Cory Doctorow’s novel Little Brother is a 2007 young adult bestseller that speculates about the effects of a second 9/11-scale terrorist attack on the United States, particularly with regard to civil liberties. Told from the perspective of teenage hacker Marcus Yallow, the story suggests that the government response would be to combine new technologies with new laws to frightening yet fruitless effect—at least when it comes to combating terrorism. The sequel to Little Brother, Homeland, comes out on February 5th, so we thought we’d talk a bit about the first book and then take a look at the sequel once people have had a chance to read it themselves.
A large portion of the book’s plot rests on the intersection of law and technology. Bruce Schneier thought the technology was handled pretty well, which is a strong endorsement. But what about the law? There are a couple of minor errors (e.g. referring to the 9th Circuit Court of Appeals as the “9th Circuit Appellate Division Court”) that make one wonder about the larger issues. Was it illegal for Marcus and his friends to have been imprisoned at “Gitmo-by-the-Bay” without access to an attorney and without being charged with a crime? And what about the waterboarding? Could the Bay Area Department of Homeland Security be headed by a Major General and staffed by other members of the military? Could the State Troopers have saved the day?
We’ll talk about the first two questions today and the second two in a future post.
Immediately following the destruction of the Bay Bridge by terrorists, Marcus and three of his friends are taken to a prison facility on what is later revealed to be Treasure Island, an artificial island in San Francisco Bay. There they are interrogated, denied access to an attorney (despite at least Marcus demanding to see one), and subjected to cruel treatment. For example, Marcus is denied food, water, and toilet access for approximately 24 hours while being held in wrist restraints. Marcus and two of his friends were held for five days (one remained there for months). Later, Marcus is waterboarded, and it is suggested that other prisoners were tortured as well (more on that below).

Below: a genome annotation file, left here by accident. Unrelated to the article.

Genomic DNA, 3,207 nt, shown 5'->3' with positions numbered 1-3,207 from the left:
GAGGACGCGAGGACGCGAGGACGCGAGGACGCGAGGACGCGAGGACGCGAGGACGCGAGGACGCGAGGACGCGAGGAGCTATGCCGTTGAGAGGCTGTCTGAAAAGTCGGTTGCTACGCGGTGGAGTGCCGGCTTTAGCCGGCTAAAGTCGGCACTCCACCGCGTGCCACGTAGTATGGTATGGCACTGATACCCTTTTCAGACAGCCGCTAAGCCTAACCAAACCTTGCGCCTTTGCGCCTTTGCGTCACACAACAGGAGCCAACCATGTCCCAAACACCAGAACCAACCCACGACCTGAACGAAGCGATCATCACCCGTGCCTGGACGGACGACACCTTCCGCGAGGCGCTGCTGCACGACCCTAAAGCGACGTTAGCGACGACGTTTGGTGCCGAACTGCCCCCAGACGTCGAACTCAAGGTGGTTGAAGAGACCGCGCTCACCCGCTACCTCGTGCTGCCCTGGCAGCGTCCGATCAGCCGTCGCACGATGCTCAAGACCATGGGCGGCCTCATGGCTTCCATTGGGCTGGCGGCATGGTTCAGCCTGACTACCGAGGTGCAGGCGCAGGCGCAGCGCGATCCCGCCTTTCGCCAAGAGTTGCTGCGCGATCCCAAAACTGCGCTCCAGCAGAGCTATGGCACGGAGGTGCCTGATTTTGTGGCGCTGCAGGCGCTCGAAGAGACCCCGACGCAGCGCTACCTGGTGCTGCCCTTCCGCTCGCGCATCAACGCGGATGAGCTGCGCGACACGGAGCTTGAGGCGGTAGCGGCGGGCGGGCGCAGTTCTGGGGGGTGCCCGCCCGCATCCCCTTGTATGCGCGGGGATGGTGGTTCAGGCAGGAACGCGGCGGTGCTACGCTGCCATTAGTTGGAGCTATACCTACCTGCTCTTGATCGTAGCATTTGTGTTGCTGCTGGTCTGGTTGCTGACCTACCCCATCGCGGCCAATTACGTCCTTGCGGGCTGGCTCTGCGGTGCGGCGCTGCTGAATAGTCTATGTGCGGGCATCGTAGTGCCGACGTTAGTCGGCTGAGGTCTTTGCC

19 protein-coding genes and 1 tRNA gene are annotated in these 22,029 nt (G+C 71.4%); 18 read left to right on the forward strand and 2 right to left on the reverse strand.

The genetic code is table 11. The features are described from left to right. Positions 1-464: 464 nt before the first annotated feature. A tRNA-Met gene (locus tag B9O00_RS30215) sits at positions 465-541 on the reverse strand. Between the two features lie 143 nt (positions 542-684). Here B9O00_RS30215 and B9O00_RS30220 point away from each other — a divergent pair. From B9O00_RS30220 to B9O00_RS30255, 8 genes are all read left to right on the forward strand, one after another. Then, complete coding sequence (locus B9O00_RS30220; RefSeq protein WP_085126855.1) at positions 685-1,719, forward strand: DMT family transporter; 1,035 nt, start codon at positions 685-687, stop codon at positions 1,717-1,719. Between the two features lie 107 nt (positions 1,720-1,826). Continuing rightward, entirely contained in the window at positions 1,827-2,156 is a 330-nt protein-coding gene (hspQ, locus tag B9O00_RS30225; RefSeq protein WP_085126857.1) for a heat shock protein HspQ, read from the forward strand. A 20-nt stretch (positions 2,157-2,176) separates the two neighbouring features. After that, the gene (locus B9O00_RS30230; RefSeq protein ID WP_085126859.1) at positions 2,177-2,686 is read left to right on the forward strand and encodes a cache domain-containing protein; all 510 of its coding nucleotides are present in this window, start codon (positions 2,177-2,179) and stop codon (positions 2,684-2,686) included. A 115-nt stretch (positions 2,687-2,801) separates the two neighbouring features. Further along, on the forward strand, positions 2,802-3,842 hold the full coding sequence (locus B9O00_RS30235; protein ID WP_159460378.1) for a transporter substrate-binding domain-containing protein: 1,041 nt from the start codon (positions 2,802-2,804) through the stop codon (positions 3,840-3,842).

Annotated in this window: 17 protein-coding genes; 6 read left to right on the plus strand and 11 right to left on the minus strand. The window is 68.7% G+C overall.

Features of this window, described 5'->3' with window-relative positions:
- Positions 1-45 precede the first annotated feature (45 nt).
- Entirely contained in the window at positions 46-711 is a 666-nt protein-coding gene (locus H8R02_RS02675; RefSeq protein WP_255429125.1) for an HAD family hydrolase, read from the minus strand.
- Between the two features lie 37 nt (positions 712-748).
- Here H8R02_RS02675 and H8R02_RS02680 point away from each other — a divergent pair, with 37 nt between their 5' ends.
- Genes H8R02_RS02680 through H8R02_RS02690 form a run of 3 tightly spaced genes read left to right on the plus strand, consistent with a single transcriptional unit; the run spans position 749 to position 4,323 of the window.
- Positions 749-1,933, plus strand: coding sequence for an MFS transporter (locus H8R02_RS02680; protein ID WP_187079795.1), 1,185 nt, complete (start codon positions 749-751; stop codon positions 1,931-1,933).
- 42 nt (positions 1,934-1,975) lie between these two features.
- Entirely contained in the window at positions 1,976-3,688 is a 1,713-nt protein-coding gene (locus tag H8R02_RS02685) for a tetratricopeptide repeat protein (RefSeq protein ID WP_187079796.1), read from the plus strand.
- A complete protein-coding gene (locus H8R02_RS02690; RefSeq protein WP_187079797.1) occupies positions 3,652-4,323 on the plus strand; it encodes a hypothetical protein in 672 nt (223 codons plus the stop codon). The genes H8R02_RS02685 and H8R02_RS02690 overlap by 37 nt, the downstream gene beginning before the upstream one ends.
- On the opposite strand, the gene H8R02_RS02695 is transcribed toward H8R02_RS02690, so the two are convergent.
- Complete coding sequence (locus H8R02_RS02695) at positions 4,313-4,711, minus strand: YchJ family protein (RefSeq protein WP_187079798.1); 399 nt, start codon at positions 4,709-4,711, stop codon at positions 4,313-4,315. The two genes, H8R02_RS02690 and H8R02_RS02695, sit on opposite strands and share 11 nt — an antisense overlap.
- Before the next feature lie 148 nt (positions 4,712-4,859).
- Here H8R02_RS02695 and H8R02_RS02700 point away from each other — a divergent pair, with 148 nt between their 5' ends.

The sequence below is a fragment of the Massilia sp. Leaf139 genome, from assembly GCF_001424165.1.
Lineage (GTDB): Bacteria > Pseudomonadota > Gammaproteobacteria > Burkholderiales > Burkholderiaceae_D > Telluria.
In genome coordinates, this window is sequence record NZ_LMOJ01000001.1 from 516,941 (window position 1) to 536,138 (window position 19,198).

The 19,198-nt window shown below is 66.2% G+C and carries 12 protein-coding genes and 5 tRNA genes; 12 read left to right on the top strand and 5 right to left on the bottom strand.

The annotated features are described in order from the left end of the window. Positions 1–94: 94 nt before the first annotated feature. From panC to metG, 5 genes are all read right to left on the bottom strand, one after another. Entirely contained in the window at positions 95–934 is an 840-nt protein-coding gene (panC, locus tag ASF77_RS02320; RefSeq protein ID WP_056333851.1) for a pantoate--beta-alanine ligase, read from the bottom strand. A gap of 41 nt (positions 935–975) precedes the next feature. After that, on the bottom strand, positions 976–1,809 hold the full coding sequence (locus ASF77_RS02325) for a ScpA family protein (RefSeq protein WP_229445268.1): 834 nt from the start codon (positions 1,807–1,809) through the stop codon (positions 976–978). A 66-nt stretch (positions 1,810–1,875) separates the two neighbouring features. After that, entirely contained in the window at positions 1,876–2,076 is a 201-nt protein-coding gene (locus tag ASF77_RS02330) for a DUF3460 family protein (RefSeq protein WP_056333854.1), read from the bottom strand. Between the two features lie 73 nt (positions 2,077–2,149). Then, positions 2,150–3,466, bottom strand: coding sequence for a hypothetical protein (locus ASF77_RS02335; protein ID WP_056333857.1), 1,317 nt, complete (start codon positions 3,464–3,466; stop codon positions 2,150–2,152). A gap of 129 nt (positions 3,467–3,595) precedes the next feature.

But first things first: could the government detain them in the first place?
A. Enemy Combatants
The government’s theory seems to be that Marcus & Co. are being detained as “potential enemy combatants.” The Non-Detention Act, 18 U.S.C. § 4001(a), prohibits the detention of any American citizen unless authorized by Congress. The government has tried unsuccessfully to argue that the post-9/11 Authorization for Use of Military Force Against Terrorists implicitly authorized the military detention of American terrorism suspects in this country. Padilla v. Rumsfeld, 352 F.3d 695, 722-23 (2d Cir. 2003), rev’d for lack of jurisdiction, 542 U.S. 426 (2004). The Supreme Court ultimately did not directly address the issue of detention, but the government is already on shaky ground.
(Update and clarification: In Hamdi v. Rumsfeld, the Supreme Court held that the AUMF authorized the detention of “individuals who fought against the United States in Afghanistan as part of the Taliban.” 542 U.S. 507, 517 (2004). And the Fourth Circuit held in Padilla v. Hanft that an American citizen who trained and served with the Taliban in Afghanistan and fought against American forces but who was not captured until he returned to the US to commit terrorist acts could also be detained. 423 F.3d 386, 391 (4th Cir. 2005), cert. denied, 547 U.S. 1062 (2006). In that case it was observed that Padilla ((NB: a different Padilla than in Padilla v. Rumsfeld) had “associated with forces hostile to the United States in Afghanistan” and “took up arms against United States forces in that country in the same way and to the same extent as did Hamdi.” Id.
In this case, none of the main characters have ever been to Afghanistan, much less taken up arms against the United States there. The DHS accuses them of being associated with Al Qaeda, but they have no evidence that would support a detention. The Second Circuit Padilla case seems much closer to the facts here.)
B. Contesting Detention
But even if Congress had authorized the detention of an enemy combatant in these circumstances, the Supreme Court has also held that “due process demands that a citizen held in the United States as an enemy combatant be given a meaningful opportunity to contest the factual basis for that detention before a neutral decisionmaker.” Hamdi v. Rumsfeld, 542 U.S. 507, 509 (2004). Marcus is a native born US citizen, and Treasure Island is part of the United States, so the rule in Hamdi applies.